Belgian designer Ben Storms placed huge blocks of marble on top of inflated metal "pillows" to create this range of coffee tables, exhibited at the first edition of Collectible design fair.
Storms wanted his InHale collection to give the illusion that each heavy mass of marble has "a light state of being."
Weighing between 200 and 900 kilograms, each marble slab is designed to look as though it is softly placed on top of its inflated metal support.
Each block of stone has been recovered from the waste of a recently reopened quarry, which had been closed for over a century.
The designer wanted to bring together two contrasting elements by applying new, innovative techniques to an old piece of marble.
Each table is composed of a block of marble that has been left in its original, unrefined state underneath but buffed on the top to leave a smooth, even surface.
To create the inflated table bases, Storms used a hydroforming technique. This saw two pieces of metal sheet welded together, positioned on top of the marble surface and injected with high-pressure air.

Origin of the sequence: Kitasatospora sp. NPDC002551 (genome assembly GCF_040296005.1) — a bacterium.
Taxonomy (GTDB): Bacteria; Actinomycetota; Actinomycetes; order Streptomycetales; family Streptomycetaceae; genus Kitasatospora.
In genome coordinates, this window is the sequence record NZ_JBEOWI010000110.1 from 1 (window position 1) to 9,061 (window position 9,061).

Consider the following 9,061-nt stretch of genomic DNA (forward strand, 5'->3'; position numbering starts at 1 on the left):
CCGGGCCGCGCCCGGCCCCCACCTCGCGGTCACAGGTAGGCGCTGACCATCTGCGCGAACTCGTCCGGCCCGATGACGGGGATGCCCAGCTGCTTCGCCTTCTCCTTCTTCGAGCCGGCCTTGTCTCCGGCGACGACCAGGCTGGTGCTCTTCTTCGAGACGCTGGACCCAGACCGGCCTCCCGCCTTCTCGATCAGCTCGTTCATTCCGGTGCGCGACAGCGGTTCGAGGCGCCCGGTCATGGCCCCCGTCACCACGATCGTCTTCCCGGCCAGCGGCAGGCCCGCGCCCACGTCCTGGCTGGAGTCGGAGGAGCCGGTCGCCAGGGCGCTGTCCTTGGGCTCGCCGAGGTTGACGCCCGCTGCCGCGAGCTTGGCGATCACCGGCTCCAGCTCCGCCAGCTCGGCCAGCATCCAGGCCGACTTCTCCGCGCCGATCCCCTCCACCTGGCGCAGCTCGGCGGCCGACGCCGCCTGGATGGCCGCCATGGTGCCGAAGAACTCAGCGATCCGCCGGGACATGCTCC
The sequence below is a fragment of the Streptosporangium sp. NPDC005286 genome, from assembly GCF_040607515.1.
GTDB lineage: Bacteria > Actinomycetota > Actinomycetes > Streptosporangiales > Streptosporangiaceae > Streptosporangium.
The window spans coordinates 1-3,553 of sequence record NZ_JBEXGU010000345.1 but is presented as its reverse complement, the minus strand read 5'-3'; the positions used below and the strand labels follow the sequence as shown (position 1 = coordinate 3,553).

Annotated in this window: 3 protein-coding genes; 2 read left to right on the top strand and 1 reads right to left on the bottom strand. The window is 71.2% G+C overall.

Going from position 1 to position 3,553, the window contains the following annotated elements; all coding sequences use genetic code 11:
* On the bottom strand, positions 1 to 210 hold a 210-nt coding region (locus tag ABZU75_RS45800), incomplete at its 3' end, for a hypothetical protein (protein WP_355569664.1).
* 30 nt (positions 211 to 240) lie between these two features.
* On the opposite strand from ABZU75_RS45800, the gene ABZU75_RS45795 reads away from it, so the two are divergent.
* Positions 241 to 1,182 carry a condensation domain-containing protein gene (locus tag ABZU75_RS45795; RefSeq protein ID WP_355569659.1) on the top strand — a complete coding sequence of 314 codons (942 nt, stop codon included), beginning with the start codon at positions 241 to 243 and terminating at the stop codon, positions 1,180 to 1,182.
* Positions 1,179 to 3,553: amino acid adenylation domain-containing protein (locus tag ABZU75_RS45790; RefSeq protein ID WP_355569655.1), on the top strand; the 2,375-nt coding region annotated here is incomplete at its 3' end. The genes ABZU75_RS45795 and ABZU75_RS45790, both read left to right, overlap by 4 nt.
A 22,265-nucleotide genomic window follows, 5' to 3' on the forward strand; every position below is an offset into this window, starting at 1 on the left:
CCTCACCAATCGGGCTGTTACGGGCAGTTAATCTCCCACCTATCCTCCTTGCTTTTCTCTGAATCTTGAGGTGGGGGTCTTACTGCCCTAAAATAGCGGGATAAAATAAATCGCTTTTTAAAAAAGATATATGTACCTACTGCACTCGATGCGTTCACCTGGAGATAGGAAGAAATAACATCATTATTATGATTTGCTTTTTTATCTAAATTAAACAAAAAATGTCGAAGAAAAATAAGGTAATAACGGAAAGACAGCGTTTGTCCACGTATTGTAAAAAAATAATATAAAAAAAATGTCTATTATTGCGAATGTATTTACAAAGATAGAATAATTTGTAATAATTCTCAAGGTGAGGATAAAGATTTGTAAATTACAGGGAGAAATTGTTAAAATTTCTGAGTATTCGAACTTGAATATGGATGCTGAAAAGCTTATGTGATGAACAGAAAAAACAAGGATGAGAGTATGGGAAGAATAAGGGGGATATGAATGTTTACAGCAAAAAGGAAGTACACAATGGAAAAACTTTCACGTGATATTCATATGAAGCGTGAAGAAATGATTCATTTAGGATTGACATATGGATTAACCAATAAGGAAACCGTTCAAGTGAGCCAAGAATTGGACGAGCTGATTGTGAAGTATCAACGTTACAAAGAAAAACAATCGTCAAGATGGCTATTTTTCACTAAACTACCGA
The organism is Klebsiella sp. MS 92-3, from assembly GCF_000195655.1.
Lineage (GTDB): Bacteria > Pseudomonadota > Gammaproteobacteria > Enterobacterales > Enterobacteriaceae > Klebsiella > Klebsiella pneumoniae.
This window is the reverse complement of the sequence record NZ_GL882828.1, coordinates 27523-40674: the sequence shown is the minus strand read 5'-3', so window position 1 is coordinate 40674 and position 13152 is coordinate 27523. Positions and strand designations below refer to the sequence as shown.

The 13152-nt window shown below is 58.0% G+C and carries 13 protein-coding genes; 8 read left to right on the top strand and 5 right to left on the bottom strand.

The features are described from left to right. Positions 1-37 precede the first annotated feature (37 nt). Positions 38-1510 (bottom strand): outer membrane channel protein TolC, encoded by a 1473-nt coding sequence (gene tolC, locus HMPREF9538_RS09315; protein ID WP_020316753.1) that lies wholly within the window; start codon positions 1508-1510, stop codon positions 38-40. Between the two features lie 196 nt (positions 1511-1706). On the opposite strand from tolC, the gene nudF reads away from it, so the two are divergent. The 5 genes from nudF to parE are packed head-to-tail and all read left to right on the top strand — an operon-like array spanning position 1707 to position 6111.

This forms what he describes as a "pillow", which is then sculpted onto the uneven underside of the marble using a mould.
The pillow takes the shape of the stone and is formed into levelled position. In order to withstand the heavy weight of the marble, the inflated metal is then injected with foam to keep it in its original shape.
The Inhale coffee tables were exhibited at the first edition of the 21st-century design fair, Collectible, which took place last week from 8 till 11 March in Brussels.
According to creators Liv Vaisberg and Clélie Debehault, the new fair was the first of its kind, exclusively dedicated to contemporary design.
Among Dezeen's pick of the best pieces on show were a series of architecturally-inspired cubic, tubular lights by Dutch designers Mieke Meijer and Roy Letterlé, and Studio Job also offered a series of cartoon-like objects, including a punching bag patterned with bricks and a giant plastic cactus.